When is expungement a reasonable option?

Is it possible to make a criminal record disappear?

The expungement process removes an individual’s records from public view, effectively erasing any evidence that an arrest or conviction took place. 

For obvious reasons, expungement is a much-sought-after process — and for equally obvious reasons, perhaps, it’s quite difficult to obtain.

Here’s what to know, including when expungement might be an option.

What does expungement do?

When a person’s criminal records are expunged, they become shielded from public inquiry. This includes any sort of background check that a potential employer or landlord may pursue. Likewise, the person is under no legal obligation to disclose any information related to their arrest or conviction, except in very specific situations.

Expungement is more permanent than simply sealing a record, since the former erases it completely from public view while the latter only hides it. There are limits, though. Court and media records of the criminal incident can still exist, and expunged records are usually not hidden from background checks for federal jobs.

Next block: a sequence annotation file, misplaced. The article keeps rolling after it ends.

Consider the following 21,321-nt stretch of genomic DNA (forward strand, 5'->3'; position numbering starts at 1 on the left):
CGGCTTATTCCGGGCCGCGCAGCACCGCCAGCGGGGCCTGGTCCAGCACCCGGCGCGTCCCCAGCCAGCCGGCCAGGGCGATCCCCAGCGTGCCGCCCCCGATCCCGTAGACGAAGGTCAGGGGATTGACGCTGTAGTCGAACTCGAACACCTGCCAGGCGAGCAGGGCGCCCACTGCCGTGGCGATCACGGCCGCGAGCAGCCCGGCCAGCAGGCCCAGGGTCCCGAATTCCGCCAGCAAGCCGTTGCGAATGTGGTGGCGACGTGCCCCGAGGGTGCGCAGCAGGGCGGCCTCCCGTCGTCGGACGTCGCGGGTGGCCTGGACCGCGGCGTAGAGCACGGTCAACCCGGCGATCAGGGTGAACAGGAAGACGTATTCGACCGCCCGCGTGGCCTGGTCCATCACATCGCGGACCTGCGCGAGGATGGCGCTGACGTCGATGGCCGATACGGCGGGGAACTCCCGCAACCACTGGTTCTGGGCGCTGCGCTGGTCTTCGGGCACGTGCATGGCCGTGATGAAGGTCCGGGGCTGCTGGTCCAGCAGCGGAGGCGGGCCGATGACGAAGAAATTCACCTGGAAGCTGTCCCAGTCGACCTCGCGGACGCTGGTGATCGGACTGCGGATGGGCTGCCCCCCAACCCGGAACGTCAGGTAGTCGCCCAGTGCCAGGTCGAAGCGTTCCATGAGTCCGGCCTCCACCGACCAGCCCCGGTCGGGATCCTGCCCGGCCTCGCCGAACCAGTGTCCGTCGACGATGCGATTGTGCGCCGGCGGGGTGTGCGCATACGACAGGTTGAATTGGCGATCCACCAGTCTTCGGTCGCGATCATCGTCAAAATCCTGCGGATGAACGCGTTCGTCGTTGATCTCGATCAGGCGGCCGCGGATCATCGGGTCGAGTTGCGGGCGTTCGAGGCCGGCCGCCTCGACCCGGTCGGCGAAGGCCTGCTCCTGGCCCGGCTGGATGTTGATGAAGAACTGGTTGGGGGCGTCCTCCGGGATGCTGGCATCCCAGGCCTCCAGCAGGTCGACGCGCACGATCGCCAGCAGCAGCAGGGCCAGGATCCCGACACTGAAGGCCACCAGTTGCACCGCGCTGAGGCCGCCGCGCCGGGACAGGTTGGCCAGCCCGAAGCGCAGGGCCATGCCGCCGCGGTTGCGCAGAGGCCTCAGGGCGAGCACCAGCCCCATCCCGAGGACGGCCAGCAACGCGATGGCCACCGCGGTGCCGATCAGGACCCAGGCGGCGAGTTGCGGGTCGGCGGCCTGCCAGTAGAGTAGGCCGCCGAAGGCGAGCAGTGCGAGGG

Who qualifies for expungement?

Not everyone is eligible for expungement. The type of crime matters, with smaller, first-time misdemeanors being far more likely to be successfully expunged than felony charges. Also relevant is the outcome of the arrest — i.e., whether charges were dropped or a defendant was found not guilty. A person’s age and their behavior after arrest and/or conviction may also play a role.

How does the process work?

The process for expungements varies by jurisdiction, though in most cases an application and any supporting documents must be filed with and then approved by a court. If approved, the court will issue an order of expungement that applies to certain agencies, including the arresting police department and the state’s department of corrections.

Do you have questions or need assistance? Reach out to Makridis Law Firm today at (330) 394-1587.

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